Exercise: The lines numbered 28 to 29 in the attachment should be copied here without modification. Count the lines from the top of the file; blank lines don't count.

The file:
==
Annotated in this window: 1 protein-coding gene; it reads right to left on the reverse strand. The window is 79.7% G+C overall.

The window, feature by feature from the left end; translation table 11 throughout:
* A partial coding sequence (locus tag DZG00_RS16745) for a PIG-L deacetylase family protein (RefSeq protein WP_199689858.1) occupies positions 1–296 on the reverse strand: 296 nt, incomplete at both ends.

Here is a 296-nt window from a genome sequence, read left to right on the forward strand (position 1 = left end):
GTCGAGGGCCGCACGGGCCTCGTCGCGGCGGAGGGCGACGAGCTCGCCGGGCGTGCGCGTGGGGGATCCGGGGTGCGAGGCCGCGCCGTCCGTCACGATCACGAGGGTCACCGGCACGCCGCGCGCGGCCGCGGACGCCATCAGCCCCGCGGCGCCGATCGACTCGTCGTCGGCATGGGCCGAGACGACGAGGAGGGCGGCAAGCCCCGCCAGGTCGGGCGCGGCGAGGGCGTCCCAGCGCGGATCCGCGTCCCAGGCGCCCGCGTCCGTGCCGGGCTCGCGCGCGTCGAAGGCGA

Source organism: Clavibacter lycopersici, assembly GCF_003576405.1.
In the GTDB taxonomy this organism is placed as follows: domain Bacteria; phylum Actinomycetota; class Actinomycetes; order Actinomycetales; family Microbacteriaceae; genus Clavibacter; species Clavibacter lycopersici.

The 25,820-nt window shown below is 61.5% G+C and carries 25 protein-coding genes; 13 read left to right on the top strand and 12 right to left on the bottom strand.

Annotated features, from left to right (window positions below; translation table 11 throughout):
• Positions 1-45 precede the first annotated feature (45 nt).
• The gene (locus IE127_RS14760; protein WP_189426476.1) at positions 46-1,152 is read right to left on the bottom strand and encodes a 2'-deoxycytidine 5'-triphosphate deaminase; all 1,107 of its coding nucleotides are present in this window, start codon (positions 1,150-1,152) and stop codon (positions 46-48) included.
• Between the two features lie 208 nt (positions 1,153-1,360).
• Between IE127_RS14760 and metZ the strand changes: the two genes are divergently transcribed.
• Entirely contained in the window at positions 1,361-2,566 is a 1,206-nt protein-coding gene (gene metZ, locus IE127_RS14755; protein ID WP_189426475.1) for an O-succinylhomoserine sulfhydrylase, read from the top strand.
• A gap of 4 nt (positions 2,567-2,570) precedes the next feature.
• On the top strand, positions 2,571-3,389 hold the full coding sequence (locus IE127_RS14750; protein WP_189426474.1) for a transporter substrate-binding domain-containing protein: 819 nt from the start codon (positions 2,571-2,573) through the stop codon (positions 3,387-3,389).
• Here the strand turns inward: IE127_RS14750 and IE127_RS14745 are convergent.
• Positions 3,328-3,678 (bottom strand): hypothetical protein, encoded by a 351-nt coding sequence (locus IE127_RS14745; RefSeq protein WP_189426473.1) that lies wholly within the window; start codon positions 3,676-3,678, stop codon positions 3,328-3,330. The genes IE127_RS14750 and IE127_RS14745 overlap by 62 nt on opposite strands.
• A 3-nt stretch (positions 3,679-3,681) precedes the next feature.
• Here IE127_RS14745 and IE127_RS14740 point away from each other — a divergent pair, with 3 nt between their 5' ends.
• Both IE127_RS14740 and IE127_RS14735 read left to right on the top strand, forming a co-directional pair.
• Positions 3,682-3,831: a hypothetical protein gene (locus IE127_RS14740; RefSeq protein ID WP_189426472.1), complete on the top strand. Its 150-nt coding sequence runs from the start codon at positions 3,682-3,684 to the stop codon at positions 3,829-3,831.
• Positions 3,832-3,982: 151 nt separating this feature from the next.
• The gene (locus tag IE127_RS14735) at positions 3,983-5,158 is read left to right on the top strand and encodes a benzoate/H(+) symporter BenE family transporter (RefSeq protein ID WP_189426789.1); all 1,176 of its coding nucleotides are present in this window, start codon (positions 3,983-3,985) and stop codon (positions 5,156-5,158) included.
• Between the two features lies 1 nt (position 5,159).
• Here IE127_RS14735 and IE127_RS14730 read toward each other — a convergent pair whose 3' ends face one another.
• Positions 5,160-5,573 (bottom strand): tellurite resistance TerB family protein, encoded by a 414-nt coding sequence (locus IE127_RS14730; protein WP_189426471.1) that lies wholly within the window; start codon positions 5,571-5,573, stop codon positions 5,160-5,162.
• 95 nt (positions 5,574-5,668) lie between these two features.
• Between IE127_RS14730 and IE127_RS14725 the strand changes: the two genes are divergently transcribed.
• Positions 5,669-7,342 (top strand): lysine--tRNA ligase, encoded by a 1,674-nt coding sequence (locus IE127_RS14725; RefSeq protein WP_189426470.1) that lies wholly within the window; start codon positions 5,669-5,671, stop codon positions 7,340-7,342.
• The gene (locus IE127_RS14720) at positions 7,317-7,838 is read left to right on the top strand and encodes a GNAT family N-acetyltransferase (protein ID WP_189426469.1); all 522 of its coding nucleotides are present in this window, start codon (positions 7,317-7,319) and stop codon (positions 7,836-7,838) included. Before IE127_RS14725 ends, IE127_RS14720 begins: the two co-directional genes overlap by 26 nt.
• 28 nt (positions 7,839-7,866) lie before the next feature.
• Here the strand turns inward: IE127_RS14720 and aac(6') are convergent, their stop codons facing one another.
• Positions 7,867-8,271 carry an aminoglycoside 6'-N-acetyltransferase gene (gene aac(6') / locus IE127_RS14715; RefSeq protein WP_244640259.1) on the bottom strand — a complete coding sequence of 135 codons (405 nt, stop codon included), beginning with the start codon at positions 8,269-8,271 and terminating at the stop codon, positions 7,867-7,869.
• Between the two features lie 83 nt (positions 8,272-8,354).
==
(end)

• 95 nt (positions 5,574-5,668) lie between these two features.
• Between IE127_RS14730 and IE127_RS14725 the strand changes: the two genes are divergently transcribed.